US Special Representative for International Negotiations, Jason Greenblatt, has said that the White House is to reopen the PLO’s office in Washington if Israeli-Palestinian talks resume.
In an interview with the Palestinian daily Al-Ayyam published yesterday, he said: “The PLO office in Washington can be reopened once negotiations are resumed.”
“The PLO office could have been kept open if it was involved in a peace process,” he said, noted that it was closed “because President Abbas threatened Israel with going to the ICC.”
Regarding the closure of the consulate in Jerusalem, he said: “We have a responsibility to American taxpayers. If we have a diplomatic mission in Jerusalem because we have now recognised that Jerusalem is the capital of Israel, the presence of two diplomatic missions in Jerusalem is a waste of money from taxpayers.”
He added: “What we have done is that we have established a unit for Palestinian affairs at the embassy, the same group of people who have the same knowledge of dealing with the Palestinians and are in the same building.”
“The integration took place in the embassy, so I know it is different, but I understand that in regarding the links between the US government and the Palestinian people will remain the same as before.”
He noted that “if someone does not want to deal with the embassy from the Palestinian side, he is welcome to contact me directly at the White House.”
Deal of the century
Greenblatt said that the US administration has not decided when to publish its peace plan for the Middle East dubbed the “deal of the century”.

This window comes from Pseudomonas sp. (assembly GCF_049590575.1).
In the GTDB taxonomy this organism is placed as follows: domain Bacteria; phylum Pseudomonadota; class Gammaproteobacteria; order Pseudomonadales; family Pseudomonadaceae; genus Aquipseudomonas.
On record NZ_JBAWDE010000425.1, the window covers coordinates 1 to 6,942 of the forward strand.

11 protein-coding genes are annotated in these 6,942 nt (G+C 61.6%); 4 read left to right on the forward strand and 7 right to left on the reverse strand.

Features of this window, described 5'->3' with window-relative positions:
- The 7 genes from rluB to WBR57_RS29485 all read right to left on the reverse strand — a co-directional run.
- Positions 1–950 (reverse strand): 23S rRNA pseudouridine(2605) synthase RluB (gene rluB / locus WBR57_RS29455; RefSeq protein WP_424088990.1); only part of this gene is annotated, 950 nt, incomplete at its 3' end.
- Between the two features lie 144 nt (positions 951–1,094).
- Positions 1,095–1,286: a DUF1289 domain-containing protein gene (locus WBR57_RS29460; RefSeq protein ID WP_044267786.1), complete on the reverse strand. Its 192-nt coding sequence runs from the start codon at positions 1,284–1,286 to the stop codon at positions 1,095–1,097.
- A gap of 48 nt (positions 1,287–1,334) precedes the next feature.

“We haven’t decided when we will release the political vision. We are taking into account the Israeli election to decide whether we should release it before the elections or after, before the government is formed or after,” he said.
The White House seeks to speak to “ordinary Palestinians” about its peace plan, which is firmly rejected by the Palestinians.
“One idea would be potentially inviting Palestinian journalists to the White House, or maybe somewhere more neutral, and have our team make presentations directly to the Palestinian media and have Palestinian media be able to see and explain to the people what the plan is all about,” he said.
The US administration faced great difficulties in bringing participants to the economic workshop in Bahrain, prompting Greenblatt to stress that if the Palestinian and Israeli sides did not start negotiations, things would fail.
“But if we do not get to the [negotiations] room because people are not ready to enter, that’s what happened with the Palestinian side in Bahrain, nothing will happen and we understand that,” Greenblatt said.